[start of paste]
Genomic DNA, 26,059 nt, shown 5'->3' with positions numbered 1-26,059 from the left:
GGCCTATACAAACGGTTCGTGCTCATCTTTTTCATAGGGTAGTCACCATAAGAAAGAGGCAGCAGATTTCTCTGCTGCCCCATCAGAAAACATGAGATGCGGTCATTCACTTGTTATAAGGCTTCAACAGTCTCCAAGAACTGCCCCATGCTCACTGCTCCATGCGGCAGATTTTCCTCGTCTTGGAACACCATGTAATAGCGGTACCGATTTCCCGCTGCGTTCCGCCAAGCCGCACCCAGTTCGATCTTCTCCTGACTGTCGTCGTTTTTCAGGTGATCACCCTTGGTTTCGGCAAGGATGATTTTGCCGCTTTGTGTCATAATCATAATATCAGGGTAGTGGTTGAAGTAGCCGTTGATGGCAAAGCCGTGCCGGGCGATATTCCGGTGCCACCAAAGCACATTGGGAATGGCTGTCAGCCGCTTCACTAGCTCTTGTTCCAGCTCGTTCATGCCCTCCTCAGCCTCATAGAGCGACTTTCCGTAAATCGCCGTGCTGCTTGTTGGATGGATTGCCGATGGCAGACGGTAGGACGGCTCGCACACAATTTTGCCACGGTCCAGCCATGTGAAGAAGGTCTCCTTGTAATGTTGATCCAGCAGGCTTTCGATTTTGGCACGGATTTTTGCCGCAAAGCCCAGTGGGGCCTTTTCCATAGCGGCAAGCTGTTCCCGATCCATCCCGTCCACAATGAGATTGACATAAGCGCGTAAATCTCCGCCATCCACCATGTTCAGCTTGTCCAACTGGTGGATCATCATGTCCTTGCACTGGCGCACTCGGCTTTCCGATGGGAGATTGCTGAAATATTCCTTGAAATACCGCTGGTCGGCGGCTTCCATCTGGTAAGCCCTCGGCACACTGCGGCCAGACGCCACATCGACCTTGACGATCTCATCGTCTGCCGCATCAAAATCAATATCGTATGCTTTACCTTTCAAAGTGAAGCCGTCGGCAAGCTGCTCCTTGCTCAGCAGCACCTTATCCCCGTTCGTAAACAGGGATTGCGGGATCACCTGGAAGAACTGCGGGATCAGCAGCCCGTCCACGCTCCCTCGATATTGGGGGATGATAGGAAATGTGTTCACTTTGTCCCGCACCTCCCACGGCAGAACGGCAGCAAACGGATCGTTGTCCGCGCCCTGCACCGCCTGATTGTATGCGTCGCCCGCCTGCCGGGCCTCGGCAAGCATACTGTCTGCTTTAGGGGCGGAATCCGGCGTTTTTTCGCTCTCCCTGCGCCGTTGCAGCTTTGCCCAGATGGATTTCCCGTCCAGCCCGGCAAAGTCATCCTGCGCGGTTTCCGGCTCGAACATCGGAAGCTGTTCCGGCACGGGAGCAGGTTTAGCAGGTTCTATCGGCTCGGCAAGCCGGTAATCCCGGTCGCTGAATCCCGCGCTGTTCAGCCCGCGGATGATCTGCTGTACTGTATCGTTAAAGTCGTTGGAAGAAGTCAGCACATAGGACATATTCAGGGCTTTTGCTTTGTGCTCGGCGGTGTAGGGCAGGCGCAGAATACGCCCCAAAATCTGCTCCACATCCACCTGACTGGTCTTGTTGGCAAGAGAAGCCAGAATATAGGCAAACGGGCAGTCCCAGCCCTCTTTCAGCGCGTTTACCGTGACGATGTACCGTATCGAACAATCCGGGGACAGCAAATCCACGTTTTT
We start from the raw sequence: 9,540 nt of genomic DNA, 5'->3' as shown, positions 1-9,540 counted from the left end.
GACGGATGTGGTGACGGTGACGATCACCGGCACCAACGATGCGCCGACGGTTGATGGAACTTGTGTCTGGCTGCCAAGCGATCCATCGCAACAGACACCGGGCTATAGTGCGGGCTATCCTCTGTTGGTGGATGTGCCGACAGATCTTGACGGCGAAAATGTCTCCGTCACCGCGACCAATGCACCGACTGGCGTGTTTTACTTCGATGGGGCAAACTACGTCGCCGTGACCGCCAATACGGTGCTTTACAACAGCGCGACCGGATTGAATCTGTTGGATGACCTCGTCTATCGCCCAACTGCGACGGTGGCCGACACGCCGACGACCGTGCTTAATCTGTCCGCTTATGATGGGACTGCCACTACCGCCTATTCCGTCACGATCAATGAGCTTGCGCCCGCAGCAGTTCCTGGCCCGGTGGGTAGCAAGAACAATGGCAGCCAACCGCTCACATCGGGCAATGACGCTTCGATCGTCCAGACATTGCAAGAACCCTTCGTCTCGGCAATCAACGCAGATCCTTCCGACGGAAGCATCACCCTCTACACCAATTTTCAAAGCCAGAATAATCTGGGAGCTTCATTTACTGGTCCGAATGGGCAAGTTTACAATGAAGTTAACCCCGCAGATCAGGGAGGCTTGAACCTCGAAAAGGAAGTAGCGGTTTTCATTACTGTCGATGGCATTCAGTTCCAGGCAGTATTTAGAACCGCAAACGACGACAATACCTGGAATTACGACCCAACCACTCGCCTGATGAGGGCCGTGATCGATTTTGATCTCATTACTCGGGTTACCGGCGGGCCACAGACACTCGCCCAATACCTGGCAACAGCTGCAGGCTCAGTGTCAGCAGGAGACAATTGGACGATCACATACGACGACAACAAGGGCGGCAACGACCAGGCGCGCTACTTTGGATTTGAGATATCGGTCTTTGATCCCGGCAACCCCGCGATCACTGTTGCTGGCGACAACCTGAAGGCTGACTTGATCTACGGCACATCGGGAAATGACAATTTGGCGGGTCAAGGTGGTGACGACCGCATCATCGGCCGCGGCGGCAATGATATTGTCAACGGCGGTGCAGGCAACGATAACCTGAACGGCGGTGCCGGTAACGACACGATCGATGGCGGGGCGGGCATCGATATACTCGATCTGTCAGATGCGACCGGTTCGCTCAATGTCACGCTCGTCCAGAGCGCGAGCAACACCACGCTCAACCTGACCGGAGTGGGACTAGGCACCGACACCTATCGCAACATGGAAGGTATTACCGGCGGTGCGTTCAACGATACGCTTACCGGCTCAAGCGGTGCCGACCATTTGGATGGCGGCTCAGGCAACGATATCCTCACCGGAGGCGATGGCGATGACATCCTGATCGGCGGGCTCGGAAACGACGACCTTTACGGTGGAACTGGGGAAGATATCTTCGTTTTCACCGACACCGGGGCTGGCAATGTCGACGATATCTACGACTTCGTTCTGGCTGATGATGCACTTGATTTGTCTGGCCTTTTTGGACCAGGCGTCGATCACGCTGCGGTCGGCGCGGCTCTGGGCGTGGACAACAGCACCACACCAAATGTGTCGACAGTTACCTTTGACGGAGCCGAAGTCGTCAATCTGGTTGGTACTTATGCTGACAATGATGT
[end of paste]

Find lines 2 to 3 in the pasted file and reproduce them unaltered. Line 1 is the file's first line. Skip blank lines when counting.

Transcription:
GGCCTATACAAACGGTTCGTGCTCATCTTTTTCATAGGGTAGTCACCATAAGAAAGAGGCAGCAGATTTCTCTGCTGCCCCATCAGAAAACATGAGATGCGGTCATTCACTTGTTATAAGGCTTCAACAGTCTCCAAGAACTGCCCCATGCTCACTGCTCCATGCGGCAGATTTTCCTCGTCTTGGAACACCATGTAATAGCGGTACCGATTTCCCGCTGCGTTCCGCCAAGCCGCACCCAGTTCGATCTTCTCCTGACTGTCGTCGTTTTTCAGGTGATCACCCTTGGTTTCGGCAAGGATGATTTTGCCGCTTTGTGTCATAATCATAATATCAGGGTAGTGGTTGAAGTAGCCGTTGATGGCAAAGCCGTGCCGGGCGATATTCCGGTGCCACCAAAGCACATTGGGAATGGCTGTCAGCCGCTTCACTAGCTCTTGTTCCAGCTCGTTCATGCCCTCCTCAGCCTCATAGAGCGACTTTCCGTAAATCGCCGTGCTGCTTGTTGGATGGATTGCCGATGGCAGACGGTAGGACGGCTCGCACACAATTTTGCCACGGTCCAGCCATGTGAAGAAGGTCTCCTTGTAATGTTGATCCAGCAGGCTTTCGATTTTGGCACGGATTTTTGCCGCAAAGCCCAGTGGGGCCTTTTCCATAGCGGCAAGCTGTTCCCGATCCATCCCGTCCACAATGAGATTGACATAAGCGCGTAAATCTCCGCCATCCACCATGTTCAGCTTGTCCAACTGGTGGATCATCATGTCCTTGCACTGGCGCACTCGGCTTTCCGATGGGAGATTGCTGAAATATTCCTTGAAATACCGCTGGTCGGCGGCTTCCATCTGGTAAGCCCTCGGCACACTGCGGCCAGACGCCACATCGACCTTGACGATCTCATCGTCTGCCGCATCAAAATCAATATCGTATGCTTTACCTTTCAAAGTGAAGCCGTCGGCAAGCTGCTCCTTGCTCAGCAGCACCTTATCCCCGTTCGTAAACAGGGATTGCGGGATCACCTGGAAGAACTGCGGGATCAGCAGCCCGTCCACGCTCCCTCGATATTGGGGGATGATAGGAAATGTGTTCACTTTGTCCCGCACCTCCCACGGCAGAACGGCAGCAAACGGATCGTTGTCCGCGCCCTGCACCGCCTGATTGTATGCGTCGCCCGCCTGCCGGGCCTCGGCAAGCATACTGTCTGCTTTAGGGGCGGAATCCGGCGTTTTTTCGCTCTCCCTGCGCCGTTGCAGCTTTGCCCAGATGGATTTCCCGTCCAGCCCGGCAAAGTCATCCTGCGCGGTTTCCGGCTCGAACATCGGAAGCTGTTCCGGCACGGGAGCAGGTTTAGCAGGTTCTATCGGCTCGGCAAGCCGGTAATCCCGGTCGCTGAATCCCGCGCTGTTCAGCCCGCGGATGATCTGCTGTACTGTATCGTTAAAGTCGTTGGAAGAAGTCAGCACATAGGACATATTCAGGGCTTTTGCTTTGTGCTCGGCGGTGTAGGGCAGGCGCAGAATACGCCCCAAAATCTGCTCCACATCCACCTGACTGGTCTTGTTGGCAAGAGAAGCCAGAATATAGGCAAACGGGCAGTCCCAGCCCTCTTTCAGCGCGTTTACCGTGACGATGTACCGTATCGAACAATCCGGGGACAGCAAATCCACGTTTTT
We start from the raw sequence: 9,540 nt of genomic DNA, 5'->3' as shown, positions 1-9,540 counted from the left end.